Universities and Sports Betting: Addressing Integrity Issues By Training and Educating Administrators, Staff, Athletes, and Students

Intercollegiate athletic programs must be viewed as part of an institutional culture of integrity that prioritizes the academic mission and ensures that student-athletes are first and foremost students in programs of higher education. The legitimization of collegiate sports wagering imposes risks that have the potential to undermine the integrity of both the institution and the sports contests, as well as to jeopardize the welfare of student-athletes and the intercollegiate athletics community, if the risks are not adequately addressed by colleges and universities.

To protect the integrity of college athletics contests, the NCAA has in place regulations that prohibit student-athletes from betting money on any sporting event (college, professional or otherwise) in which the NCAA conducts collegiate championships. Violations of this regulation may result in a student-athlete losing his or her athletics eligibility, which has clear negative repercussions for the individual, the team, and the school. The NCAA Board of Governors recently issued a resolution reinforcing the NCAA’s commitment to student-athlete well-being and protecting the integrity of college athletics from the influences of sports wagering.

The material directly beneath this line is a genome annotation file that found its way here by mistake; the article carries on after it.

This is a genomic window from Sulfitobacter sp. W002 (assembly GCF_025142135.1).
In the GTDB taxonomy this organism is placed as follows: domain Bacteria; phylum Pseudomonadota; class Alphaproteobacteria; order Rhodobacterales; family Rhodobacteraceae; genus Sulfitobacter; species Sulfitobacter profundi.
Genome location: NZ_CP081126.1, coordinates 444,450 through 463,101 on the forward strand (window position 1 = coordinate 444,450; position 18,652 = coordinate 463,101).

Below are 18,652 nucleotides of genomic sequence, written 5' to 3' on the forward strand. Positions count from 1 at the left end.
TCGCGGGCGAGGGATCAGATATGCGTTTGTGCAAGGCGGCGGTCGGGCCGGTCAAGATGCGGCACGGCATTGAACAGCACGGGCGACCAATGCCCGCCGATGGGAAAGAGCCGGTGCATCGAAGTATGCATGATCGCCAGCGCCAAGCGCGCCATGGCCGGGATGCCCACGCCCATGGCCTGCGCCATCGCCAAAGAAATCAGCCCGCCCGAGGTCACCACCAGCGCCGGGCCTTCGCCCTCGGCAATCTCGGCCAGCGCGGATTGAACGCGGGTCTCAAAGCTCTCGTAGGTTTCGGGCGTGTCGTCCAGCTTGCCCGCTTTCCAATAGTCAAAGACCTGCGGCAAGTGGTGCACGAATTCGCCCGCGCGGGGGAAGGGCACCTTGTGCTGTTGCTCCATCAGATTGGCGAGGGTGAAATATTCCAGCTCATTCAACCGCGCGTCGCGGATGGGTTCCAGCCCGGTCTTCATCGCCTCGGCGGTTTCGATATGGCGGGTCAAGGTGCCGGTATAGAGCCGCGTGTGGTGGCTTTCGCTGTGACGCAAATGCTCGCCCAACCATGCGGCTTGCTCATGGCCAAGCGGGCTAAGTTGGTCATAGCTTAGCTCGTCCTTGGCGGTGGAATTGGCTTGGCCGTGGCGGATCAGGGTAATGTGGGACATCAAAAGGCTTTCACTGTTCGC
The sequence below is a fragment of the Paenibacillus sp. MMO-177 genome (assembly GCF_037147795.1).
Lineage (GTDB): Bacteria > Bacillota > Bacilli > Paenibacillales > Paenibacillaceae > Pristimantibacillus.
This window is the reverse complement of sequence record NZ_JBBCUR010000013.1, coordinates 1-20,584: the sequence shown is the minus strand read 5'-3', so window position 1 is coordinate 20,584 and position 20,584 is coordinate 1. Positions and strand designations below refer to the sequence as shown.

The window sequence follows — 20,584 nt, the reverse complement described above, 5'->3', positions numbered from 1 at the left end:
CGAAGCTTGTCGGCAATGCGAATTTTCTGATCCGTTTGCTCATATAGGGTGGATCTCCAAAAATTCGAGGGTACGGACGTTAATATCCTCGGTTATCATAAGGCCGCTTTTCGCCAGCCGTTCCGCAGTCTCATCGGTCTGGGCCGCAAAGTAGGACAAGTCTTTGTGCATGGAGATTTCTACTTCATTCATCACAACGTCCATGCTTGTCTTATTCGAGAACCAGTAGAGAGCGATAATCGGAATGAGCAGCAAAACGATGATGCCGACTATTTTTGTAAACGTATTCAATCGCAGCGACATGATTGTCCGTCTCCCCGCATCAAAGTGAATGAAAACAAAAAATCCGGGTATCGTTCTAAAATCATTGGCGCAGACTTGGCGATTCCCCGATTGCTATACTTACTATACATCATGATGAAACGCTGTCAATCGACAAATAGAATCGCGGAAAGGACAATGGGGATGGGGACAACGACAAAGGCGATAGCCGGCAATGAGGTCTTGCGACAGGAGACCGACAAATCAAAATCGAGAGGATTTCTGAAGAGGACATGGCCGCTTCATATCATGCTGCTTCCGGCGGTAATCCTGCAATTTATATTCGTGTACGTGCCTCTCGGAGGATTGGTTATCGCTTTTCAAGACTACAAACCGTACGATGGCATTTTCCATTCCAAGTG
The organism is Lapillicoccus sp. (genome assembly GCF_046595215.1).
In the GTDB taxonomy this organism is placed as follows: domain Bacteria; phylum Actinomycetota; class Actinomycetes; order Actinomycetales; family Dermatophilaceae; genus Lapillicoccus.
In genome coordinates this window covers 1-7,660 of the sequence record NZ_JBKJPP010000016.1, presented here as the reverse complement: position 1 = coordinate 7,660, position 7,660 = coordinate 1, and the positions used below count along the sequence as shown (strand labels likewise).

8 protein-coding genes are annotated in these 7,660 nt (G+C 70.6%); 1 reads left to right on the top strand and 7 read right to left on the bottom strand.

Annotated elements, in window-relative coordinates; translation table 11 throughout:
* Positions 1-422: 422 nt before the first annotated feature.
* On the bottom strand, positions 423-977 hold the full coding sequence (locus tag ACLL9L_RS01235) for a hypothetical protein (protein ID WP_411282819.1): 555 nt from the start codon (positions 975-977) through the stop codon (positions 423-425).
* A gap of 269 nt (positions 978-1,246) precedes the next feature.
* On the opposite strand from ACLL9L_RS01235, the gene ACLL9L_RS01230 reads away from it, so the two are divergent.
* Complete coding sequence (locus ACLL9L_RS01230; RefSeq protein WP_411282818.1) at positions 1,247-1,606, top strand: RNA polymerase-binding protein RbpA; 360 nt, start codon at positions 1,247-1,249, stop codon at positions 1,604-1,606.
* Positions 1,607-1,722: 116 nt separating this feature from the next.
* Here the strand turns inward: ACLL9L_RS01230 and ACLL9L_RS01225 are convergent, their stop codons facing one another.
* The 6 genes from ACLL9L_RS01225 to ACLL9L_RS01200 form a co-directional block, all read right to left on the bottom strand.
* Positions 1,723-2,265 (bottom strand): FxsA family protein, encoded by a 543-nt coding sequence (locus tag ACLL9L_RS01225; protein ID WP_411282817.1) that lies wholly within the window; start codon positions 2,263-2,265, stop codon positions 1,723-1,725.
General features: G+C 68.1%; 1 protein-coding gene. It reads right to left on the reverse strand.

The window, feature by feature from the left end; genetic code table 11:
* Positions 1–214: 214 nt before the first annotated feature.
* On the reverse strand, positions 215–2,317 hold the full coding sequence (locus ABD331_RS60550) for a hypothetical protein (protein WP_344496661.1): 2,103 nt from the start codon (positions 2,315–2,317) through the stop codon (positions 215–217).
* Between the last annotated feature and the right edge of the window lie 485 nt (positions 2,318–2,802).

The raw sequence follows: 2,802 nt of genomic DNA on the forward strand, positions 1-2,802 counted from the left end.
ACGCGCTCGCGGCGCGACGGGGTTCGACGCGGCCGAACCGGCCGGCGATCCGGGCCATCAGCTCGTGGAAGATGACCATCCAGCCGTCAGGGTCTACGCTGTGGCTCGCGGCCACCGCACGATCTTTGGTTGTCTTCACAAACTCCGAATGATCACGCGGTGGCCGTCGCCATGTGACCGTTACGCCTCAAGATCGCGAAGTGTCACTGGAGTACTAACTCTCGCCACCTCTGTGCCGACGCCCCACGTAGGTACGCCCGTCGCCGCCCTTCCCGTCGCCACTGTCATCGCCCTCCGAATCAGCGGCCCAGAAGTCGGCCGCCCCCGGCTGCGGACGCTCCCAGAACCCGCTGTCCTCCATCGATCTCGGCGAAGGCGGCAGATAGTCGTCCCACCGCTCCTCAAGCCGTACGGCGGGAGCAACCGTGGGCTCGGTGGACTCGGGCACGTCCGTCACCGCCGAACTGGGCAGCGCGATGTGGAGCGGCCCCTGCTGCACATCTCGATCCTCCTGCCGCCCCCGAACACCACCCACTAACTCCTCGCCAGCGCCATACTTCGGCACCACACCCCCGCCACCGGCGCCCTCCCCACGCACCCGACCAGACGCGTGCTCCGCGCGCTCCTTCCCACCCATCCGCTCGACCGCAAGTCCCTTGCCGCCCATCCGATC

The culture of integrity cannot be sustained by NCAA regulations alone. Higher education institutions should consider developing and strengthening policies and procedures, as well as training and education programs, designed to enhance institutional integrity. No school wants to be at the center of a cheating scandal, or to have its star athlete lose NCAA eligibility, or be found under the NCAA Rules to be lacking in institutional control.

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State’s all-in gambling expansion offers new temptation for those struggling to stay out

They’re pharmacists and nurses, doctors and dentists, lawyers and laborers, retirees and millennials.

Some have master’s degrees. Others dropped out of high school.

They come from 38 states, with more than 1,000 calling Chicago home. Each one has a game of choice, be it blackjack or bingo, that has contributed to personal losses.

Those financial hits range from a few hundred dollars to more than $1 million.